How The HIV/AIDS Stigma In The '90s May Have Motivated Andrew Cunanan

Jeff Daly/FX

In its first season, American Crime Story proved that it had just as much to say about the country as it did about OJ Simpson. The Assassination of Gianni Versace: American Crime Story (executive producer: Nina Jacobson)is following in the footsteps of its predecessor not just by dramatizing the events leading to Gianni Versace's fatal shooting by Andrew Cunanan, but by examining how that crime is reflective of American culture. The Andrew Cunanan HIV rumors that seem to have informed the series may seem like just one detail in a complicated and sensational case, but they are also a case study in how the media reported news about HIV and AIDS in the 20th century.

Where The People Vs. O.J. Simpson was interested in racism, sexism, and celebrity, The Assassination of Gianni Versace (writer: Maureen Orth) is interested in exploring the complexity of being a gay man in the late '90s. The show bears Versace's name, but also dramatizes the life of Cunanan, and depicts some of the men he encountered and allegedly killed before shooting the famous designer. ABC News reported on FBI files released about Cunanan, which included what the agency seemed to believe was a likely motive. Per the files, Cunanan had not been tested for HIV before his death, but feared the disease and had gotten information from a counselor. He reportedly told friends, "If I had AIDS or if someone did that to me I would go on a five-state killing spree and take everyone with me I could."

While HIV and AIDS are not exclusive to the gay community, the stigma falls disproportionately on gay men. As Avert.org explains, AIDS was initially called "Gay-Related Immune Deficiency." The fear and many misconceptions about the disease may have been a driving force for Cunanan. Time reported that all of Cunanan's older, wealthy lovers who subsidized his lifestyle had severed ties by the time his alleged spree began and that he had recently gained weight. Those developments could be tied to his intense fear of the virus.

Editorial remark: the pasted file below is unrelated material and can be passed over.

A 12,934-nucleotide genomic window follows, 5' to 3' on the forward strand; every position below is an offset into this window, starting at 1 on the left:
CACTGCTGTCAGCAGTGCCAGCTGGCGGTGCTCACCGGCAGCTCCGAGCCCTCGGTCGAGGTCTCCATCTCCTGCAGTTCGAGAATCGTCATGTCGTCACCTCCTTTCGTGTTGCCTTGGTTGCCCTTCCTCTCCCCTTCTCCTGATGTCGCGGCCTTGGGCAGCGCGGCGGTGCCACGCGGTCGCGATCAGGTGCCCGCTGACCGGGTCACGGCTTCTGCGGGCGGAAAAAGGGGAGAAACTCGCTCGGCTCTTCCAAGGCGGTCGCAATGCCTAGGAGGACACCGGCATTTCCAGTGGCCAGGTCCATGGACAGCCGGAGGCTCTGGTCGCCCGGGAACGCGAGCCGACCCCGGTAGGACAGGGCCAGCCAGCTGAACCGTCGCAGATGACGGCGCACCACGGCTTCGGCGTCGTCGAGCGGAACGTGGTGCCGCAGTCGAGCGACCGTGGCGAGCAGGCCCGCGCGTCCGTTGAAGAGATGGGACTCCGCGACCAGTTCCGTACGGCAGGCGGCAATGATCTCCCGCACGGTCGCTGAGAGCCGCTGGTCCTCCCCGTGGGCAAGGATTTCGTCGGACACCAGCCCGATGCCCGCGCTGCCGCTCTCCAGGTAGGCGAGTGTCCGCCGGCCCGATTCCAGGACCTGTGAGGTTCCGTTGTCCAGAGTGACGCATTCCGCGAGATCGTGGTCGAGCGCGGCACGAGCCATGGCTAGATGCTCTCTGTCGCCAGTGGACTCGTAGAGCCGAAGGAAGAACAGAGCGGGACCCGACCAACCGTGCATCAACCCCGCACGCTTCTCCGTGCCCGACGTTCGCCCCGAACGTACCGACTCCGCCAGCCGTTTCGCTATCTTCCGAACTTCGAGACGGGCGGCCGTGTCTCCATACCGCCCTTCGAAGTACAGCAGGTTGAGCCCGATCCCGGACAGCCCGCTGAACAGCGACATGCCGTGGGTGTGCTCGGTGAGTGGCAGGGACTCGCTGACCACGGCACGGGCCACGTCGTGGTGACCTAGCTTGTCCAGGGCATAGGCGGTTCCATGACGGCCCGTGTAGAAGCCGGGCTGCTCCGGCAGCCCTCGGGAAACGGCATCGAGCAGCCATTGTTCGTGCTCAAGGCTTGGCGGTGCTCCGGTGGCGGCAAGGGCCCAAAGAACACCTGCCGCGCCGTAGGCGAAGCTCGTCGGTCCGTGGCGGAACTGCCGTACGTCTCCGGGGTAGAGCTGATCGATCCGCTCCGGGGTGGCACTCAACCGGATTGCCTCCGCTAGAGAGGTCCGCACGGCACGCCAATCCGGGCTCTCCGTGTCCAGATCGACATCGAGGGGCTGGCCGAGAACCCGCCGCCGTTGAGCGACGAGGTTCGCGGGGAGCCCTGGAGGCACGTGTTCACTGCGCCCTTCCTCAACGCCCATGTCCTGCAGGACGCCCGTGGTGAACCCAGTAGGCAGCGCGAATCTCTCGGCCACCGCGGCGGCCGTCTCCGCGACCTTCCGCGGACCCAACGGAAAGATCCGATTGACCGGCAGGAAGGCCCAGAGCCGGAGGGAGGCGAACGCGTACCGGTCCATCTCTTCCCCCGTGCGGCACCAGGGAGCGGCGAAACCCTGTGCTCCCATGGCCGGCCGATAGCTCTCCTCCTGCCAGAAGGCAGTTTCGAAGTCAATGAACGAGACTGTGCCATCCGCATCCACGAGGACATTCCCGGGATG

The matter of Cunanan's relationship with the disease was such a topic of concern that it was considered news when it was discovered during his autopsy (Cunanan took his own life several days after Versace's death) that he was actually HIV-negative, per The Associated Press. The 1997 report suggested, "The revelation undermines speculation that Cunanan's rampage may have been triggered by his belief that he was infected with the virus." However, it doesn't discount that speculation completely, since comments Cunanan reportedly made to friends paint a picture of someone obsessed with the idea of it.

A positive diagnosis did not directly motivate Cunanan to allegedly kill five people, but the mass amounts of misinformation and anxiety related to the disease is felt throughout American Crime Story. As People reported, the book Vulgar Favors by Maureen Orth, which serves as the basis for the second season of American Crime Story, made headlines by suggesting that Versace himself was seceretly living with the AIDS virus. (This assertion has never been proven, and the Versace family vehemently disputes this suggestion.) The stigma around the disease is felt by the men that Cunanan encounters, as many people looked at the disease as a death sentence in 1997. And the idea that the disease touched people in the orbit of both a drifter and one of the most famous men in fashion is indicative of the epidemic that it was.

Cunanan's motive for the spree has been the subject of speculation for 20 years. There are few definitive answers to be found when asking why Cunanan did what he did, but the answer is likely far more complicated than his reported dread of HIV/AIDs.

If you or someone you know are experiencing suicidal thoughts, call 911, or call the National Suicide Prevention Hotline at 1-800-273-8255.